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Serving my own music to Playbar, NAS?.

  • 8 September 2017
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Hello all, I have boxes full of CD's and would like to make these available to my Playbar/ Sub.

I have Playbar and Virgin Superhub 2 wifi router with good coverage.

Can someone possibly talk me through it in laymans terms?.

Do I plug a NAS drive into my router, then strip the CD's onto the NAS drive?. What's the best format to conver the songs to?.

I'm pretty handy with the laptop but not had anything to do with NAS or Sonos until today.

Will any NAS drive do or are some better than others?.

Any help appreciated!.
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Best answer by Stanley_4 9 September 2017, 01:36

I use a CD ripper program to copy the CD contents to my local drive, many available so pick one you like. I like the FLAC format for CD copies since it is lossless. You can make copies in other formats if you want to use them on other devices.

I then edit the files with a tag editor, again many out there that work well. I try to standardize all the tags so that the music sorts well on the Sonos controllers. You may hit a few songs that have issues with extended characters in the names or tags but that can be fixed as you notice the issues.

For a NAS I was using a WD Live Drive but WD quit sending firmware updates and it has become a security concern for me. I'm now using a Raspberry Pi ($50) tiny computer and a USB drive. Easy to get updates and much cheaper than another NAS that may go out of date on me. Setup is easy, they have instructions designed for kids to follow.

Once everything is tweaked to your content then move it to the NAS, much faster to fiddle stuff on your local drive.

Do make a backup, don't want all your hard work lost to a computer glitch. I use an old hard drive and a SATA to USB adapter I picked up for around $20. No case or anything fancy I just toss it in a static bag until I need it again.

If you have several computers set up a production line for the ripping, goes a lot faster if you have multiple computers going at it at once.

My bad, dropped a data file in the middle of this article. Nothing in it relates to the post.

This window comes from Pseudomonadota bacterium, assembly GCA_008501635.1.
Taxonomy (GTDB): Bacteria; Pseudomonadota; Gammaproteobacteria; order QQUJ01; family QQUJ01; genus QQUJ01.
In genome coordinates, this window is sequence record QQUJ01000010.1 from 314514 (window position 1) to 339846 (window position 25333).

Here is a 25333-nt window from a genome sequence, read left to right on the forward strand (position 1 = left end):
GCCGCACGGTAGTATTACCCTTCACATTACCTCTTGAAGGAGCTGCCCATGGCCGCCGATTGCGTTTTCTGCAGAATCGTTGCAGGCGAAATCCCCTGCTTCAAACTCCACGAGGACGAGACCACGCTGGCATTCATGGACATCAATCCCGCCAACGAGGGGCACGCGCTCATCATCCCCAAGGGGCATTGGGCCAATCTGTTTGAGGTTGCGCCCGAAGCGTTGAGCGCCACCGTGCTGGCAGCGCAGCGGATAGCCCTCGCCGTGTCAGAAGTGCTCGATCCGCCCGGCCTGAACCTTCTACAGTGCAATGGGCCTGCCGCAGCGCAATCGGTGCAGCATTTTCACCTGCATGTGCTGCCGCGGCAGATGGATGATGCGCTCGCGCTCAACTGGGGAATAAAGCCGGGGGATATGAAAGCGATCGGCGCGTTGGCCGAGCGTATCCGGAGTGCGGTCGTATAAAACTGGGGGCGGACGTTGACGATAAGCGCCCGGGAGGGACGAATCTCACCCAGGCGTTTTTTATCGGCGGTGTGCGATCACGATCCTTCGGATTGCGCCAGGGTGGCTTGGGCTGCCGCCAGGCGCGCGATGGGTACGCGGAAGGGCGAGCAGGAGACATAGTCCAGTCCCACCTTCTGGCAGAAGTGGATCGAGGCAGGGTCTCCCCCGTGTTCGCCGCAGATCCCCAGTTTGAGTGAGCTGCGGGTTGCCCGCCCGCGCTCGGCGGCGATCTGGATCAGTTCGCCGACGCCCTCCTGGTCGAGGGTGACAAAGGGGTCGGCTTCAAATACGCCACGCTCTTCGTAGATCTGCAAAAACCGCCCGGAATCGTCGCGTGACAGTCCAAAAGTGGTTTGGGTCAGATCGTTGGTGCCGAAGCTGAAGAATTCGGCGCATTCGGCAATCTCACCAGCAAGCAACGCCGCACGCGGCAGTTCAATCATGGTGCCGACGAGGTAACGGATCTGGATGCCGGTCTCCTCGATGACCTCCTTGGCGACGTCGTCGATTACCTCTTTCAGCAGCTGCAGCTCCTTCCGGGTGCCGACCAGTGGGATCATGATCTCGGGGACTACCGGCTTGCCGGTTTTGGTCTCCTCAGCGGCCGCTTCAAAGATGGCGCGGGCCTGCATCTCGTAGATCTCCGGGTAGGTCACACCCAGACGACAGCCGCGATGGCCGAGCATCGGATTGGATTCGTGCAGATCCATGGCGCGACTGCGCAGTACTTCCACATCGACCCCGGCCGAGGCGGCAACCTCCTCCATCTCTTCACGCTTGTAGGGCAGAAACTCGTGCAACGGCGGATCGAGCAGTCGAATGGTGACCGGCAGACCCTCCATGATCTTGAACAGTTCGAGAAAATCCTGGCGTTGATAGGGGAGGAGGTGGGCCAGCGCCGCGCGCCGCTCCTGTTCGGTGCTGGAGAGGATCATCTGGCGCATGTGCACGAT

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18 replies

Userlevel 7
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I use a CD ripper program to copy the CD contents to my local drive, many available so pick one you like. I like the FLAC format for CD copies since it is lossless. You can make copies in other formats if you want to use them on other devices.

I then edit the files with a tag editor, again many out there that work well. I try to standardize all the tags so that the music sorts well on the Sonos controllers. You may hit a few songs that have issues with extended characters in the names or tags but that can be fixed as you notice the issues.

For a NAS I was using a WD Live Drive but WD quit sending firmware updates and it has become a security concern for me. I'm now using a Raspberry Pi ($50) tiny computer and a USB drive. Easy to get updates and much cheaper than another NAS that may go out of date on me. Setup is easy, they have instructions designed for kids to follow.

Once everything is tweaked to your content then move it to the NAS, much faster to fiddle stuff on your local drive.

Do make a backup, don't want all your hard work lost to a computer glitch. I use an old hard drive and a SATA to USB adapter I picked up for around $20. No case or anything fancy I just toss it in a static bag until I need it again.